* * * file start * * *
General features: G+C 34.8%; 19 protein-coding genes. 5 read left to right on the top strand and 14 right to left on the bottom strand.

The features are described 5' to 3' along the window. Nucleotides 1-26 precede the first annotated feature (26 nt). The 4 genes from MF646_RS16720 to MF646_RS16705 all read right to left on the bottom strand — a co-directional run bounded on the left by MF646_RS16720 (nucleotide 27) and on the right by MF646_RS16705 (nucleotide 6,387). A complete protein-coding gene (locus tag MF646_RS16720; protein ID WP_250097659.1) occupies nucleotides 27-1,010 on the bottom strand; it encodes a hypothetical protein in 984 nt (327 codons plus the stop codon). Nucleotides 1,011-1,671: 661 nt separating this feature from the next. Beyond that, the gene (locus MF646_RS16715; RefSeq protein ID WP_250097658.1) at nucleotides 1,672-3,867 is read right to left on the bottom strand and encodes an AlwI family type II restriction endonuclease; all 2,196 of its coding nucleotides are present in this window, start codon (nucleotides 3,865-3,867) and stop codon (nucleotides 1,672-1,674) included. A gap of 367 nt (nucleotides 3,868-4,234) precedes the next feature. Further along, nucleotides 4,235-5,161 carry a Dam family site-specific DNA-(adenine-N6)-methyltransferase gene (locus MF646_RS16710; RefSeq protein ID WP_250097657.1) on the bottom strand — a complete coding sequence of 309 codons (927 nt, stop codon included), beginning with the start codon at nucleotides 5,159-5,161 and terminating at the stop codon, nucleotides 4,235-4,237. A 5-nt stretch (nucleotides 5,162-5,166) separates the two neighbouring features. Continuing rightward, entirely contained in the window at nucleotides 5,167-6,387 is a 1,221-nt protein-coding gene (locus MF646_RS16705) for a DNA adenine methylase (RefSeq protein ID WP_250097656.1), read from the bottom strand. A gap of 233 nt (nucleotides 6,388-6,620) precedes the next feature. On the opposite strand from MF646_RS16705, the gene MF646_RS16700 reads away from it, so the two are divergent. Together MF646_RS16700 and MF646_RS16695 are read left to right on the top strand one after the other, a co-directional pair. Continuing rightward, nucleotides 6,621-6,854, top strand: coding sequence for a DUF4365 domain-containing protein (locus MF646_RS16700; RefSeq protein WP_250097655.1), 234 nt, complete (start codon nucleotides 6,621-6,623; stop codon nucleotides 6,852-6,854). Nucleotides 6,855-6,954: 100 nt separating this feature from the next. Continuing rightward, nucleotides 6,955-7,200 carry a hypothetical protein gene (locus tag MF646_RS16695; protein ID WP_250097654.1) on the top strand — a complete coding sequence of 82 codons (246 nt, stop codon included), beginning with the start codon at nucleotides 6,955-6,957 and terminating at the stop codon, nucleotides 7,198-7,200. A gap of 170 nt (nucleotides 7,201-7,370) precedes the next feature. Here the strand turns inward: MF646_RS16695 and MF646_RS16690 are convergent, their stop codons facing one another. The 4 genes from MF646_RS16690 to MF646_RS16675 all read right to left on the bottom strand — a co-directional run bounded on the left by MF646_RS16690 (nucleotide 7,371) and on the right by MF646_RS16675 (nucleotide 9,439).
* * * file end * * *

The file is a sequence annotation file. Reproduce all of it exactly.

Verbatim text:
General features: G+C 34.8%; 19 protein-coding genes. 5 read left to right on the top strand and 14 right to left on the bottom strand.

The features are described 5' to 3' along the window. Nucleotides 1-26 precede the first annotated feature (26 nt). The 4 genes from MF646_RS16720 to MF646_RS16705 all read right to left on the bottom strand — a co-directional run bounded on the left by MF646_RS16720 (nucleotide 27) and on the right by MF646_RS16705 (nucleotide 6,387). A complete protein-coding gene (locus tag MF646_RS16720; protein ID WP_250097659.1) occupies nucleotides 27-1,010 on the bottom strand; it encodes a hypothetical protein in 984 nt (327 codons plus the stop codon). Nucleotides 1,011-1,671: 661 nt separating this feature from the next. Beyond that, the gene (locus MF646_RS16715; RefSeq protein ID WP_250097658.1) at nucleotides 1,672-3,867 is read right to left on the bottom strand and encodes an AlwI family type II restriction endonuclease; all 2,196 of its coding nucleotides are present in this window, start codon (nucleotides 3,865-3,867) and stop codon (nucleotides 1,672-1,674) included. A gap of 367 nt (nucleotides 3,868-4,234) precedes the next feature. Further along, nucleotides 4,235-5,161 carry a Dam family site-specific DNA-(adenine-N6)-methyltransferase gene (locus MF646_RS16710; RefSeq protein ID WP_250097657.1) on the bottom strand — a complete coding sequence of 309 codons (927 nt, stop codon included), beginning with the start codon at nucleotides 5,159-5,161 and terminating at the stop codon, nucleotides 4,235-4,237. A 5-nt stretch (nucleotides 5,162-5,166) separates the two neighbouring features. Continuing rightward, entirely contained in the window at nucleotides 5,167-6,387 is a 1,221-nt protein-coding gene (locus MF646_RS16705) for a DNA adenine methylase (RefSeq protein ID WP_250097656.1), read from the bottom strand. A gap of 233 nt (nucleotides 6,388-6,620) precedes the next feature. On the opposite strand from MF646_RS16705, the gene MF646_RS16700 reads away from it, so the two are divergent. Together MF646_RS16700 and MF646_RS16695 are read left to right on the top strand one after the other, a co-directional pair. Continuing rightward, nucleotides 6,621-6,854, top strand: coding sequence for a DUF4365 domain-containing protein (locus MF646_RS16700; RefSeq protein WP_250097655.1), 234 nt, complete (start codon nucleotides 6,621-6,623; stop codon nucleotides 6,852-6,854). Nucleotides 6,855-6,954: 100 nt separating this feature from the next. Continuing rightward, nucleotides 6,955-7,200 carry a hypothetical protein gene (locus tag MF646_RS16695; protein ID WP_250097654.1) on the top strand — a complete coding sequence of 82 codons (246 nt, stop codon included), beginning with the start codon at nucleotides 6,955-6,957 and terminating at the stop codon, nucleotides 7,198-7,200. A gap of 170 nt (nucleotides 7,201-7,370) precedes the next feature. Here the strand turns inward: MF646_RS16695 and MF646_RS16690 are convergent, their stop codons facing one another. The 4 genes from MF646_RS16690 to MF646_RS16675 all read right to left on the bottom strand — a co-directional run bounded on the left by MF646_RS16690 (nucleotide 7,371) and on the right by MF646_RS16675 (nucleotide 9,439).